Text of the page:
Swimming Pool Tiling
Background:
A
first year math teacher in a small middle school, Tak Hui
enjoys studying pure mathematics, and he enjoys teaching pure
mathematics even more.

Created
by Tak Hui
Location: P.S. 127Q in Region 4
Grades: 7th through 9th
Subject: Math
If you have any questions
regarding this activity, please contact Tak Hui at: ps127math@hotmail.com

Aim:
How can we use algebraic equations to represent a visual
model?
Instructional
Objectives:
1.
To use a strategy to determine the number of tiles needed to form
the border around a square pool.
2. To articulate
such strategy in words as well as using a mathematics sentence,
this will later be translated into an algebraic equation.
3. To describe
any noticing patterns that may help students in generating the algebraic
equations.
4. To use algebraic equations to generalize the problem as the lengths
of the swimming pool vary
5. To justify that algebraic equations are equivalent by substitute
specific values to the variable.
6. To define
equivalent equations as equations which represent the same quantity.
7. To define
algebra as a generalization of arithmetic
Terms
Used
border, algebra,
generalization, algebraic equations, equivalent algebraic equations
Procedure
A rectangular
swimming poor has a length of 10 '/2 feet and a width of 8 feet.
What are the area and perimeter of this pool?
Solution:
Area: 10 1/2 x 8 = 84 ; 10 x 8 = 80 and 1/2 x 4 = 4 ; 80 + 4 = 84
Perimeter:
10 1/2 + 10 1/2 + 8 + 8 = 21 + 36 = 37 (10 1/2 + 8) x 2 = 18 1/2
x 2 = 37 10 1/2 x 2 + 8 x 2 = 21 + 16 = 37 (Elicit responses from
students and focus on their strategies in finding the perimeter.
Leave those strategies on the board.)
To look
for: If students still misunderstand perimeter as area and
area as perimeter. A strategy used to find the perimeter and area
of a rectangle.
Lesson
Motivation:
How many of you have been to swimming pools? Did you notice that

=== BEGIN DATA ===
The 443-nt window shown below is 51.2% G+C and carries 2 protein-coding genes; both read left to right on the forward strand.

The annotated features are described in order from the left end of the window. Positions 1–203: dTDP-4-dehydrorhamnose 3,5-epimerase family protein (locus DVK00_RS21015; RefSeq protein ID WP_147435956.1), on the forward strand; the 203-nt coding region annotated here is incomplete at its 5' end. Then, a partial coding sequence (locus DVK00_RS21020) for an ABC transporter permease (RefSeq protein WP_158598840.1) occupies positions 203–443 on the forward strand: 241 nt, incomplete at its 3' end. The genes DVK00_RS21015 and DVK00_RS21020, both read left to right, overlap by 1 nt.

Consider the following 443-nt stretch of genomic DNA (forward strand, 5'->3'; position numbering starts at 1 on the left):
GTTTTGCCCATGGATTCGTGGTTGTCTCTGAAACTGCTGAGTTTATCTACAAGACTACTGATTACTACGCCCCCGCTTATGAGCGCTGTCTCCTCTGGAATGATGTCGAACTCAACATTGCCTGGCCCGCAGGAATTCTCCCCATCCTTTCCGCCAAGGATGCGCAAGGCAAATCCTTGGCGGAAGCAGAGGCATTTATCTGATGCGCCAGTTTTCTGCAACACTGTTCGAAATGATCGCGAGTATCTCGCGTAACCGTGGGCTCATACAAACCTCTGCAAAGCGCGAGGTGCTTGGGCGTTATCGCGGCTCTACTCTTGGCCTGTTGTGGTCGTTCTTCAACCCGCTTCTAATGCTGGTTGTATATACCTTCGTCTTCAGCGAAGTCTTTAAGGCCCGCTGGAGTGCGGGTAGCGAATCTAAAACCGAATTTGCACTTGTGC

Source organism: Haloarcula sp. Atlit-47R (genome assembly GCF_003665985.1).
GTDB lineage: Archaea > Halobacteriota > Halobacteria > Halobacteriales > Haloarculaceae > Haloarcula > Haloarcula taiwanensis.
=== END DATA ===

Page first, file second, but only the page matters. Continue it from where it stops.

sometimes these swimming pools are surrounded by borders of tiles?
What is a border? (A border is a strip around an edge or a side.)
 Draw a rectangular
pool.
 Being a math
teacher, I am always thinking how mathematics works in our day
to day lives. I wonder how the construction workers know how many
tiles to put around swimming pools. What do you think?
 I have a
5 by 5 square swimming pool here surrounded by the square border
tiles. These tiles measure 1 foot on each side.
 Draw of a
5 by 5 square pool.
 Determine
the number of border tiles used to surround this 5 by 5 square
pool. (Elicit responses from students without getting into their
strategies.) In this problem, you will explore this question:
If a square pool has sides of length s feet, how many tiles are
needed to form the border? Before we can answer this question,
we need to collect some data.
Instructions:
1. Make sketches
on graph papers to help you figure out how many tiles are needed
for the border of square pools with sides of lengths 1, 2, 3, 4,
5 and 6 feet. Record your results in a table. Describe how you figure
out the number of border tiles needed in words and in a mathematical
sentence.
2. Describe
any patterns that you notice.
This is a partner
activity. However, students will work independently first. One of
you will work on square pools 1, 2 and 6 feet and the other will
work on 3 and 4 feet for 3 minutes. Then you will discuss your findings
with each other for about four minutes. At the end of seven minute,
we will elicit strategies that you used to determine the number
of border tiles needed and discuss the patterns that you come up
with.
During this
time, I will be collecting evidence on:
.
The different ways students organize their data.
. The
mathematical sentences
. The
different strategies
. Any
students who miscount the number of tiles.
. Any
students who forget to subtract the four corners that are counted
twice.
Anticipated
Strategies: (Use swimming pool length 6 as an example)
. 6 + 6 + (6
+ 2) + (6 + 2)
. 4 x
6 + 1 + 1 + 1 + 1
. (6 +